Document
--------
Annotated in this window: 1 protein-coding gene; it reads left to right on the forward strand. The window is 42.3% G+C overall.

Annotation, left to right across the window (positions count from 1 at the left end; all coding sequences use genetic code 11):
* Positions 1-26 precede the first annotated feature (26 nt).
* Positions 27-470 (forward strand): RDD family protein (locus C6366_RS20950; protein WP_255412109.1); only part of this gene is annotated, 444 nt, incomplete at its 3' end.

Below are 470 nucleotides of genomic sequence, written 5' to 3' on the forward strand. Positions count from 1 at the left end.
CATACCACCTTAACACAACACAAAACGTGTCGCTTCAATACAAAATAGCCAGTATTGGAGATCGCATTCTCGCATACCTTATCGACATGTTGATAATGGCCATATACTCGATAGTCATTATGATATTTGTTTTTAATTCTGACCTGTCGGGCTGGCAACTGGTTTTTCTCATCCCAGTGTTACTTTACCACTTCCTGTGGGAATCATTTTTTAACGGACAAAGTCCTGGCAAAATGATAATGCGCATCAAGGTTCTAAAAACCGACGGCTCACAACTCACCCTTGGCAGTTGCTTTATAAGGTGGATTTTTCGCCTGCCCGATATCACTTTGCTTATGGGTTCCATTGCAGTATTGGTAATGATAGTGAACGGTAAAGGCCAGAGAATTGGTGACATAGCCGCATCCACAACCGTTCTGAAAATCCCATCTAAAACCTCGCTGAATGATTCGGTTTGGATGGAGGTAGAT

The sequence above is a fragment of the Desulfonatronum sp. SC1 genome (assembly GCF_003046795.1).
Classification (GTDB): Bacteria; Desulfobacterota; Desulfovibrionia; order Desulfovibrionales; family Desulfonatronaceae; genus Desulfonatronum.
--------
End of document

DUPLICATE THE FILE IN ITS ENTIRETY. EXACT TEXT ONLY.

Annotated in this window: 1 protein-coding gene; it reads left to right on the forward strand. The window is 42.3% G+C overall.

Annotation, left to right across the window (positions count from 1 at the left end; all coding sequences use genetic code 11):
* Positions 1-26 precede the first annotated feature (26 nt).
* Positions 27-470 (forward strand): RDD family protein (locus C6366_RS20950; protein WP_255412109.1); only part of this gene is annotated, 444 nt, incomplete at its 3' end.

Below are 470 nucleotides of genomic sequence, written 5' to 3' on the forward strand. Positions count from 1 at the left end.
CATACCACCTTAACACAACACAAAACGTGTCGCTTCAATACAAAATAGCCAGTATTGGAGATCGCATTCTCGCATACCTTATCGACATGTTGATAATGGCCATATACTCGATAGTCATTATGATATTTGTTTTTAATTCTGACCTGTCGGGCTGGCAACTGGTTTTTCTCATCCCAGTGTTACTTTACCACTTCCTGTGGGAATCATTTTTTAACGGACAAAGTCCTGGCAAAATGATAATGCGCATCAAGGTTCTAAAAACCGACGGCTCACAACTCACCCTTGGCAGTTGCTTTATAAGGTGGATTTTTCGCCTGCCCGATATCACTTTGCTTATGGGTTCCATTGCAGTATTGGTAATGATAGTGAACGGTAAAGGCCAGAGAATTGGTGACATAGCCGCATCCACAACCGTTCTGAAAATCCCATCTAAAACCTCGCTGAATGATTCGGTTTGGATGGAGGTAGAT

The sequence above is a fragment of the Desulfonatronum sp. SC1 genome (assembly GCF_003046795.1).
Classification (GTDB): Bacteria; Desulfobacterota; Desulfovibrionia; order Desulfovibrionales; family Desulfonatronaceae; genus Desulfonatronum.